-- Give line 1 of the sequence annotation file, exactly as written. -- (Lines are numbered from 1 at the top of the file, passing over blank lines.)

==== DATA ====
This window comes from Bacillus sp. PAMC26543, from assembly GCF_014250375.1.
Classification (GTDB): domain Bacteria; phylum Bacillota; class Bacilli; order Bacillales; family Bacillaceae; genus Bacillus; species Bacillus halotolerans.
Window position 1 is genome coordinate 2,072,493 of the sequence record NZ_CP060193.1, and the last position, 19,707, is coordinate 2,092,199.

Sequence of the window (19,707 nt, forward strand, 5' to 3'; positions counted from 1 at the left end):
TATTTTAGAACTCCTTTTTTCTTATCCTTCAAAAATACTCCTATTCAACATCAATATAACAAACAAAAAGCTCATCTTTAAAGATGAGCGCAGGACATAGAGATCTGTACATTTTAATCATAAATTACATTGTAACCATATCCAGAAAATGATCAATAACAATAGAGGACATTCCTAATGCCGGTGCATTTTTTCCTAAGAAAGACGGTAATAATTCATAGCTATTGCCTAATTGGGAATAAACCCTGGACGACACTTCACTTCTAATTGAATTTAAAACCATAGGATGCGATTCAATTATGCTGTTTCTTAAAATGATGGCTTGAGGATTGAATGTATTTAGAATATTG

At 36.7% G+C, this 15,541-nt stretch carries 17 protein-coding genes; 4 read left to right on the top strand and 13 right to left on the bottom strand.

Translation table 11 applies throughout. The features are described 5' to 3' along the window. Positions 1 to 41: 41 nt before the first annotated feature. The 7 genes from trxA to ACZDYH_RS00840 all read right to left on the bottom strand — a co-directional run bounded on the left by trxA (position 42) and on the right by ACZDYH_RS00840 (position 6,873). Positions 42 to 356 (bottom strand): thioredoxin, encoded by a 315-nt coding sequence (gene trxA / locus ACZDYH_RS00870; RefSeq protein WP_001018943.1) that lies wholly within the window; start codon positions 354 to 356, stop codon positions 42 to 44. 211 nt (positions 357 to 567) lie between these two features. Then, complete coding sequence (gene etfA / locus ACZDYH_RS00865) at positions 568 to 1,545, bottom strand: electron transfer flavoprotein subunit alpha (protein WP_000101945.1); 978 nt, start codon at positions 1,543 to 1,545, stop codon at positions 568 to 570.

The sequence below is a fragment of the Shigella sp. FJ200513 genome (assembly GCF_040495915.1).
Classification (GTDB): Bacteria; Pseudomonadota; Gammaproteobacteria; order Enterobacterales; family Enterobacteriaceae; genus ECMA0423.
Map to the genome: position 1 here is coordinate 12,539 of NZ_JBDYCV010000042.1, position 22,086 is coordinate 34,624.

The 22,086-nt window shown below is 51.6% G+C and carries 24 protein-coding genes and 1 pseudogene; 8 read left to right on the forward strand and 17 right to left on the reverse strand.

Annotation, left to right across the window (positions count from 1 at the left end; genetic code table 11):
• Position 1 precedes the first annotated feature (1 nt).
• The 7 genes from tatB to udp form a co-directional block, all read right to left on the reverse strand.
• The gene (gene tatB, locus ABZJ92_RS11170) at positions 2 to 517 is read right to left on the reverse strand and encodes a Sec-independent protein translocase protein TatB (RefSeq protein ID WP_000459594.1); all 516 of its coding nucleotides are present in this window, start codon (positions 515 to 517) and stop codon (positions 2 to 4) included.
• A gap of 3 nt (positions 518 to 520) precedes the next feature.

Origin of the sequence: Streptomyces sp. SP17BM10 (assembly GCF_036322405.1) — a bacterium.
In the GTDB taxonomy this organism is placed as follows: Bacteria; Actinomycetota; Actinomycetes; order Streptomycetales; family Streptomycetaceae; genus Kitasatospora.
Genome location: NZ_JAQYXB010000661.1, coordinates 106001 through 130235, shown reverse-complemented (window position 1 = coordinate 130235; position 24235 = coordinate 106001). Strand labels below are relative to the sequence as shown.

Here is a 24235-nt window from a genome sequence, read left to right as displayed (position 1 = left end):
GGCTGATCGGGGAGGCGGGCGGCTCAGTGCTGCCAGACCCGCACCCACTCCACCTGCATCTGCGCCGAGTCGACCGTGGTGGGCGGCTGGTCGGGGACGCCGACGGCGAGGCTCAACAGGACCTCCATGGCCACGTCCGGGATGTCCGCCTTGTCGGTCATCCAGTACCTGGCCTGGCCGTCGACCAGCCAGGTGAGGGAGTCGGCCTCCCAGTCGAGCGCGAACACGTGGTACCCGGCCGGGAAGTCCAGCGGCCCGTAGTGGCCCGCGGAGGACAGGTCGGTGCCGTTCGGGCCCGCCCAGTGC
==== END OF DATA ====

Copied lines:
This window comes from Bacillus sp. PAMC26543, from assembly GCF_014250375.1.